When it matters: When watching TV shows, playing video games or when using your TV as a PC monitor where static content is present
Score components:
Permanent Burn-In Risk
What it is: If the TV faces a risk of developing permanent burn-in after being expose, for a long period of time, to static images.
When it matters: When watching TV shows with static logos or banners (news or sports channels), when playing video games with a HUD (head up display), and when using a TV as a PC monitors.
:
No

We don't expect VA panels to experience permanent image retention, as the VA panel in our long-term test appears immune.

Pixels
What it is: The smallest element a screen can display is called a pixel. In color TVs, this consists of three (or more) subpixels. This is a picture of the TV's pixel structure.
When it matters: It can help explain some display behaviors and can provide an indication of whether two panels are the same or not.
8.5

Motion

The Sony X950G has excellent motion handling. The response time is fast, without significant overshoot, and the image is crisp with just a little blur behind fast moving objects. The X950G uses PWM to dim the backlight, but the flicker frequency is very high and it is unlikely that anyone will be bothered by it. It has an optional black frame insertion (BFI) feature that reduces the flicker frequency to help further reduce motion blur and the TV can interpolate up to 120Hz. The TV can remove 24p judder from any source.

9.3 Response Time
What it is: Amount of blur in fast motion.
When it matters: Sports, video games.
Score components:
Sony X950G Motion Blur Picture Sony X950G Response Time Chart
80% Response Time
What it is: How quickly pixels can reach 80% of a full transition from one color to another.
When it matters: Fast movement.
Good value: < 8 ms
Noticeable difference: 4 ms
:
4.3 ms
100% Response Time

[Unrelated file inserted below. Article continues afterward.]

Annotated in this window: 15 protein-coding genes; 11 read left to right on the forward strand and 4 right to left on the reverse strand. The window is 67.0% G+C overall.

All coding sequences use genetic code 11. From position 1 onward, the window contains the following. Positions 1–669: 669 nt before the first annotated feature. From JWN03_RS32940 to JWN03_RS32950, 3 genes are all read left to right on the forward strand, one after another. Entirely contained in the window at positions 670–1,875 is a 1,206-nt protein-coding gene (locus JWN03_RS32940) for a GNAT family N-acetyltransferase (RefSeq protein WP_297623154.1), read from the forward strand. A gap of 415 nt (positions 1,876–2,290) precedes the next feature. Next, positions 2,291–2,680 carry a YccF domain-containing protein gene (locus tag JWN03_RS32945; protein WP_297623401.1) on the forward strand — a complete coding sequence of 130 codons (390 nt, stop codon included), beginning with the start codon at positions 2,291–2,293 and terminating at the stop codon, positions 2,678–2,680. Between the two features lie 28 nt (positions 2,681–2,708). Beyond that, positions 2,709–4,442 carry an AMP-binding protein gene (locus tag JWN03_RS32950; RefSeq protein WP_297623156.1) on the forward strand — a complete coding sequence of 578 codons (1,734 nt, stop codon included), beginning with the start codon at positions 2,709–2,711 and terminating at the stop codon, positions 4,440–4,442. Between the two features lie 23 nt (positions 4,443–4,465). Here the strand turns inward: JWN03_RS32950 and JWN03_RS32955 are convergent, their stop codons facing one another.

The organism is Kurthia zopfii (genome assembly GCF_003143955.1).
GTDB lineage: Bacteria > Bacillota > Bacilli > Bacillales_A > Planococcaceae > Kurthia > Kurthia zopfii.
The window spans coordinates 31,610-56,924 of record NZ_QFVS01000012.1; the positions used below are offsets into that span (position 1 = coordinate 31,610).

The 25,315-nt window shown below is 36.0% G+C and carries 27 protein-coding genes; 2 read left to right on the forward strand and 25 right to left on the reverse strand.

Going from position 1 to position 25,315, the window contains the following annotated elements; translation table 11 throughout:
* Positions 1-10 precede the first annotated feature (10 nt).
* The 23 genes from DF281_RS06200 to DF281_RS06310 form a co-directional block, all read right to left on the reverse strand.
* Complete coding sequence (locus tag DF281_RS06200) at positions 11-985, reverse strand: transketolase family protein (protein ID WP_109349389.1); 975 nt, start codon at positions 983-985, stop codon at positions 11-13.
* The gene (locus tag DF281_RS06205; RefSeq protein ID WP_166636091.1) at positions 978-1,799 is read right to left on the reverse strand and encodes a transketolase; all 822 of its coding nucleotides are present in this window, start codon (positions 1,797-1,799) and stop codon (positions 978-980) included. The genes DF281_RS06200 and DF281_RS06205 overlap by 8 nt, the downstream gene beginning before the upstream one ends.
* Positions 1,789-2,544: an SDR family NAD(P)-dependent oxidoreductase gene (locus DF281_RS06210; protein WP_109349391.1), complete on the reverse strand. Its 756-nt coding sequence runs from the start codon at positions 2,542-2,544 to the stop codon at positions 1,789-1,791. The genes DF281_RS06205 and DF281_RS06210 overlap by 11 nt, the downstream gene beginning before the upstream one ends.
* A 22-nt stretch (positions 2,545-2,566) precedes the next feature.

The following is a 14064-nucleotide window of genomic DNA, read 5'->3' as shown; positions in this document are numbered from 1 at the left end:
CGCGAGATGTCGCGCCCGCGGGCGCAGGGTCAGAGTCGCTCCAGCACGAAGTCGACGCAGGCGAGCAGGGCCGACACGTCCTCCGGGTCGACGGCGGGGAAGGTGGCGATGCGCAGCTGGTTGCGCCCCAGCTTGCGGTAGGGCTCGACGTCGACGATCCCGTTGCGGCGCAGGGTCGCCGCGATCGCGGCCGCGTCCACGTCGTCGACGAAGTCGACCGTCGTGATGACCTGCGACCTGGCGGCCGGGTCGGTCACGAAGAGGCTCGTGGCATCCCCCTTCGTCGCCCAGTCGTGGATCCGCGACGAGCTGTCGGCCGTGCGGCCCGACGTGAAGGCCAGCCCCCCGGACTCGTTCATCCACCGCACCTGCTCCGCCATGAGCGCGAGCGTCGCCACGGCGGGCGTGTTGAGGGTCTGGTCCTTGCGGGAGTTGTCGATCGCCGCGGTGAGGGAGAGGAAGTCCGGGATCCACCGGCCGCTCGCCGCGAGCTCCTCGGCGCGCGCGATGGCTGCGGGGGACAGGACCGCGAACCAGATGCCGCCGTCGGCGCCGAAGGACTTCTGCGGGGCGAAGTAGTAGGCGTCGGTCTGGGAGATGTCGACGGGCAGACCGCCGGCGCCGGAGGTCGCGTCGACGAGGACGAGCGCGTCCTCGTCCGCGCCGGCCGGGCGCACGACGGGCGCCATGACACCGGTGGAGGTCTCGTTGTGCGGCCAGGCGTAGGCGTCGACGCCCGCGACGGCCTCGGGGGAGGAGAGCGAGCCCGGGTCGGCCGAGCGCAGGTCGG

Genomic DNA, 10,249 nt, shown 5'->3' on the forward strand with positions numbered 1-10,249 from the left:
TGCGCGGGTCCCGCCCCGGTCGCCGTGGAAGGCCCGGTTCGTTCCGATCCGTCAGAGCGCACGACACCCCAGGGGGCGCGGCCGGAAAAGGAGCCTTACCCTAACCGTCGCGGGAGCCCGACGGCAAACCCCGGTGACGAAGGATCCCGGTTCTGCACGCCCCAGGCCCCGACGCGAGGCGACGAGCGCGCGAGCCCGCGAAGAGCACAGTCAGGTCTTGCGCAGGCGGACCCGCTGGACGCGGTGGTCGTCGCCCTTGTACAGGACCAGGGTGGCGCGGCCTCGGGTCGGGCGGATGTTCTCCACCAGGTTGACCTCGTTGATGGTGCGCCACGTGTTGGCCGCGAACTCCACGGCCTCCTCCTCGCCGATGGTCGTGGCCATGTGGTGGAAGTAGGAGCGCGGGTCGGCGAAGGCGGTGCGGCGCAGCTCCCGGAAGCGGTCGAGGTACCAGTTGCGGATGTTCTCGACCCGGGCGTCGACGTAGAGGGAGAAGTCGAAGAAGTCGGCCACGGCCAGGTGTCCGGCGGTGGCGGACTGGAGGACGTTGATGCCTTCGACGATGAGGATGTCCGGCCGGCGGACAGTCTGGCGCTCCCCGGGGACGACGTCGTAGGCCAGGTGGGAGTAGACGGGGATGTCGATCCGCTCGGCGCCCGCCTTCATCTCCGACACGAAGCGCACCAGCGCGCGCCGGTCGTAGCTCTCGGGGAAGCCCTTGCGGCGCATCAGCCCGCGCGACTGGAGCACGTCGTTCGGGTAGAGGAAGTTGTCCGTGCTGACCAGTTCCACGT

What it is: How quickly pixels can fully transition from one color to another.
When it matters: Fast movement.
Good value: < 20 ms
Noticeable difference: 10 ms
:
9.7 ms

The Sony X950G has a very fast response time that only leaves a small blur trail behind fast moving objects. There is not much variation in the various pixel transition times, and this results in a clear image. There is, however, some slight overshoot in the 0%-20% transition, but significantly less than the overshoot on the X900F or the Z9F.

9.5 Flicker-Free
What it is: How noticeable flicker is on the screen, when all optional flicker has been disabled.
When it matters: All usages, but particularly when viewing fast motion (such as in sports and video games) or when using the TV as a PC monitor.
Score components:
Sony X950G Backlight chart
Flicker-Free
What it is: Whether the screen will be perceived as having no flicker during normal viewing conditions.
When it matters: When flicker is especially bothersome, such as when using the TV as a PC monitor.
Good value: Yes
:
No
PWM Dimming Frequency
What it is: The flicker frequency of the screen, when all optional flicker has been disabled.
When it matters: All usages, but particularly when viewing fast motion (such as in sports and video games) or when using the TV as a PC monitor.
Good value: 0 Hz or very high frequencies (> 300 Hz). Frequencies that are multiples of 60Hz are better.
:
720 Hz

The Sony X950G uses PWM to dim the backlight at a frequency of 720Hz, which isn’t noticeable to most people. This is similar to the Z9F and the X900F.